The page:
With regard to Rule 1.22, AMC said that it had acquired the “theatrical release” version of the film from its distributor, which the Licensee “believe[d] complied with rule 1.22 prior to scheduling the film”. It said when initially viewing the content
for compliance purposes, it had noted the presence of a “slate prior to the content indicating it as the MPAA (Motion Picture Association of America) R rated version of the film, where the MPAA R rating is defined as ‘Restricted’”. The Licensee confirmed
that “no further cuts were made to this content as, following compliance viewing, AMC believed the content complied with the requirements of the Ofcom code”.
AMC said its compliance process in this case included referring to the BBFC website to confirm whether the content had previously been awarded a certificate. It said that in the case of I Spit on Your Grave, the Licensee “found there to be two versions
submitted to the BBFC and subsequently awarded an 18 certificate in 2010, one which had been cut by 43 seconds (duration [107 minutes 45 seconds]) and one passed as 18 uncut (duration [103 minutes 24 seconds])”. AMC said by contrast that the MPAA R rated
“theatrical release” version of the film which had been broadcast had a duration of 101 minutes and 23 seconds, which was therefore shorter than the two versions described on the BBFC website.
The Licensee said that having been made aware by Ofcom that it had broadcast a version that had not been certified by the BBFC, it submitted this version to the BBFC for classification. AMC said the BBFC required six cuts to this version in order for it
to be given an ‘18’ classification.
Ofcom Decision: Breech of ruler 1.22 and 2.1
We took into account that the Licensee’s confirmation that “no further cuts were made to this content as, following compliance viewing, AMC believed the content complied with the requirements of the Ofcom code”. We recognised that AMC’s compliance
process included viewing the content in full prior to airing. However, we were concerned that the Licensee appeared in part to have based its decision to broadcast this version on the certification rating that had been awarded by an overseas organisation
with a different set of standards to the UK’s film classification body. Moreover, particularly given the nature of the film in this case, we were concerned that the Licensee considered overall it had applied a sufficiently robust process to ensure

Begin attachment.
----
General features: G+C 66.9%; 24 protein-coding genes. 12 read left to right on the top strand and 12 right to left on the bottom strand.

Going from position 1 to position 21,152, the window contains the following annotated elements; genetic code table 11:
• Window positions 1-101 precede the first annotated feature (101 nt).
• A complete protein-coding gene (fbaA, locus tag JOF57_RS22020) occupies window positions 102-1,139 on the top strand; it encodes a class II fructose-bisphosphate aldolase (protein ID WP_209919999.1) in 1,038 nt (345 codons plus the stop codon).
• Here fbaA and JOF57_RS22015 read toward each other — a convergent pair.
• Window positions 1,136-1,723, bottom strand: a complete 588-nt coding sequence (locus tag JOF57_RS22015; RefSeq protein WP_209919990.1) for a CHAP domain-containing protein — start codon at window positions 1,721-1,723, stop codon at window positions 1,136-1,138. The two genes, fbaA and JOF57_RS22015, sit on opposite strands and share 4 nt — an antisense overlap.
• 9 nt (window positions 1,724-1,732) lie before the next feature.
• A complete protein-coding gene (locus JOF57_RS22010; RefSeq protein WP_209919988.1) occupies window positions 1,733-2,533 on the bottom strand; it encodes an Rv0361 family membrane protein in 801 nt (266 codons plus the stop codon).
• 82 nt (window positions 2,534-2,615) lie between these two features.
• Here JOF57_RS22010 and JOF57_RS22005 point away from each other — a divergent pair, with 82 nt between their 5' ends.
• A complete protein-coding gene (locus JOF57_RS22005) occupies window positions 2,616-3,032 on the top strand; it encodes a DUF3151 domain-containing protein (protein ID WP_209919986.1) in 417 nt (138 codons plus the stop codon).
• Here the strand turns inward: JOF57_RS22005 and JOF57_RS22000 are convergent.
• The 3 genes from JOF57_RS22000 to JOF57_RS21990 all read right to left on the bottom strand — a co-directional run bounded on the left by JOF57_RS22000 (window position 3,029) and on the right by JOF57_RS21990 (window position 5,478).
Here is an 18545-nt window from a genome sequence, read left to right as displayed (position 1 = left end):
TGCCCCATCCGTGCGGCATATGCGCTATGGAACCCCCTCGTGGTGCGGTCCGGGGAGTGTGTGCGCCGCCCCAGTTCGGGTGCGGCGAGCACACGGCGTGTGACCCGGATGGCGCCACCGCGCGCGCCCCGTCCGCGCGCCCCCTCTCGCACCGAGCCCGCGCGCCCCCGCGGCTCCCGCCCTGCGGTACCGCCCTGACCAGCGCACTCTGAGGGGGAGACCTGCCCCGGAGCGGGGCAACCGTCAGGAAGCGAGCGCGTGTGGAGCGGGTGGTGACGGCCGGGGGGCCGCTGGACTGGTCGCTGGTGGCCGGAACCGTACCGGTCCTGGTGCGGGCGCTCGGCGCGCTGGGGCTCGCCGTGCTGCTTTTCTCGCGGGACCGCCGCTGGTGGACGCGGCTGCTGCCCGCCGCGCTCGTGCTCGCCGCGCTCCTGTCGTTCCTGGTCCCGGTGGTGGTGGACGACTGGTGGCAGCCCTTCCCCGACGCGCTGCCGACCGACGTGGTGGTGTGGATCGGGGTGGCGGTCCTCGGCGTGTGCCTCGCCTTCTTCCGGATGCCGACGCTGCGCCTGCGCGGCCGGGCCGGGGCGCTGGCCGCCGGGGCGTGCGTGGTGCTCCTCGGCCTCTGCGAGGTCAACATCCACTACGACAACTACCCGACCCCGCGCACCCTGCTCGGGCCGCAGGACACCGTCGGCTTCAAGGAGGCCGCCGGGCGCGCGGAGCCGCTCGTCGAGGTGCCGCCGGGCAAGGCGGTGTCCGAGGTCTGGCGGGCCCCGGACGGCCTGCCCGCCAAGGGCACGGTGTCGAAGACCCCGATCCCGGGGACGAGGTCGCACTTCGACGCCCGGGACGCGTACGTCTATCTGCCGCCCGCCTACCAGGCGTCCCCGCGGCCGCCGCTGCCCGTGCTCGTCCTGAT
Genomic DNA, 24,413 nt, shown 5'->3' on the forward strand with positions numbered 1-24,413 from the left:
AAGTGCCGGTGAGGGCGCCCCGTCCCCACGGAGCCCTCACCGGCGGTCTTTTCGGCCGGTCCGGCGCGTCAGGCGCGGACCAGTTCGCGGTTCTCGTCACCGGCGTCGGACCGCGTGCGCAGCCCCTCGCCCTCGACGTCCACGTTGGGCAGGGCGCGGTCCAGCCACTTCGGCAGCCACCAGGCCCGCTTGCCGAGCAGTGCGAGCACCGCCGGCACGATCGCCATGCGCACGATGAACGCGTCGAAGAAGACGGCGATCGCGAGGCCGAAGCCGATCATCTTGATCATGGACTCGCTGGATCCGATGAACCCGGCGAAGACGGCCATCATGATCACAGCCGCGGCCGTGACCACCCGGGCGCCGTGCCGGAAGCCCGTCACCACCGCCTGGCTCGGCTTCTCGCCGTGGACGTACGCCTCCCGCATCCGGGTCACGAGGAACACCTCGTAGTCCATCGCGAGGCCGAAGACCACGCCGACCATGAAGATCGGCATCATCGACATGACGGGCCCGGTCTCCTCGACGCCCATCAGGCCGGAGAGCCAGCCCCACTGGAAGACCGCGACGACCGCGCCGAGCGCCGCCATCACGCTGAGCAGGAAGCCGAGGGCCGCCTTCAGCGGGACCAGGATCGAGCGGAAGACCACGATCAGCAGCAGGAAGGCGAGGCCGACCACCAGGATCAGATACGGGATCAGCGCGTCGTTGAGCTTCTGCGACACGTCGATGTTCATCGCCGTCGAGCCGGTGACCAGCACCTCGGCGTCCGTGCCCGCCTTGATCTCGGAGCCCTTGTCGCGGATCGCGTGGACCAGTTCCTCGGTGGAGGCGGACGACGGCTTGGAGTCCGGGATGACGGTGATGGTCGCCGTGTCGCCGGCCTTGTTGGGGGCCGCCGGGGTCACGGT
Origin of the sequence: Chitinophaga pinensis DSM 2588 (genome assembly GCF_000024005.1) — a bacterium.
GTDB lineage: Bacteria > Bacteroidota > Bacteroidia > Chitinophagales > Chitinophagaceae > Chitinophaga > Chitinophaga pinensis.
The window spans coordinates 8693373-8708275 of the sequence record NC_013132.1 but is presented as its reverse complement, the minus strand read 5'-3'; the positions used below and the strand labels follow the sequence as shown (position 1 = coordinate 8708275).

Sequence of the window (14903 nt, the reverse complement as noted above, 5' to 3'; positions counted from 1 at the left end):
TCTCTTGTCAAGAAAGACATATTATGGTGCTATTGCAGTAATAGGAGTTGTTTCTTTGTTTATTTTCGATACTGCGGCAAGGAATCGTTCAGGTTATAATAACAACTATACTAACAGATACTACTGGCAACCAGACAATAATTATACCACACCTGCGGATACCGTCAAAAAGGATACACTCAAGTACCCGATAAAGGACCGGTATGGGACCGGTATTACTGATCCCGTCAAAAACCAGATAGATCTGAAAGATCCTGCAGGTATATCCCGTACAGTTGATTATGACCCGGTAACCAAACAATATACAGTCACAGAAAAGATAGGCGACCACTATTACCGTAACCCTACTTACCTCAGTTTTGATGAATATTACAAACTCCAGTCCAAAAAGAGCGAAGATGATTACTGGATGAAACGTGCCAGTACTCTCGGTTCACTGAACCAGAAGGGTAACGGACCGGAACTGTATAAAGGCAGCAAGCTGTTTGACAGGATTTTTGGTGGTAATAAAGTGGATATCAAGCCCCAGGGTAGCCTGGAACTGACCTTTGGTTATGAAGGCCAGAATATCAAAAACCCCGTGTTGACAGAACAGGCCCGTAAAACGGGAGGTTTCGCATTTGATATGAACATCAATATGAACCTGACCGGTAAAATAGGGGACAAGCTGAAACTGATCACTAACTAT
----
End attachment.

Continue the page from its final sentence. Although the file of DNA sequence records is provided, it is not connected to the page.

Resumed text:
compliance with Rule 1.22.
The broadcast of this material clearly breached Rule 1.22 of the Code.
Ofcom next considered whether adequate protection from the inclusion of this potentially harmful material was provided for members of the public. In this case the film was preceded by the following pre-broadcast warning by a continuity announcer:
“Now for a programme with a warning that comes in threes: strong language, violence and scenes of a sexual nature”.
This was followed by an on-screen slate which said:
“The following programme contains scenes which some viewers may find disturbing”.
However, bearing in mind that the version of the film broadcast contained a number of shots which the BBFC had specifically required to be cut as a condition of the award of an ‘18’ certificate, we did not consider that these warnings were sufficient to
alert viewers to the potential harmful content within this film. Ofcom therefore considered that the Licensee had failed to provide adequate protection to viewers from potentially harmful material and had consequently not applied generally accepted
standards. Accordingly, the material also breached Rule 2.1 of the Code.
Ofcom is concerned about the nature of these breaches and the adequacy of AMC’s compliance processes and therefore puts the Licensee on notice that further compliance failures in this area may result in the imposition of a statutory sanction.
Furthermore, we are requesting that the Licensee attends a meeting to discuss the issues raised in this case.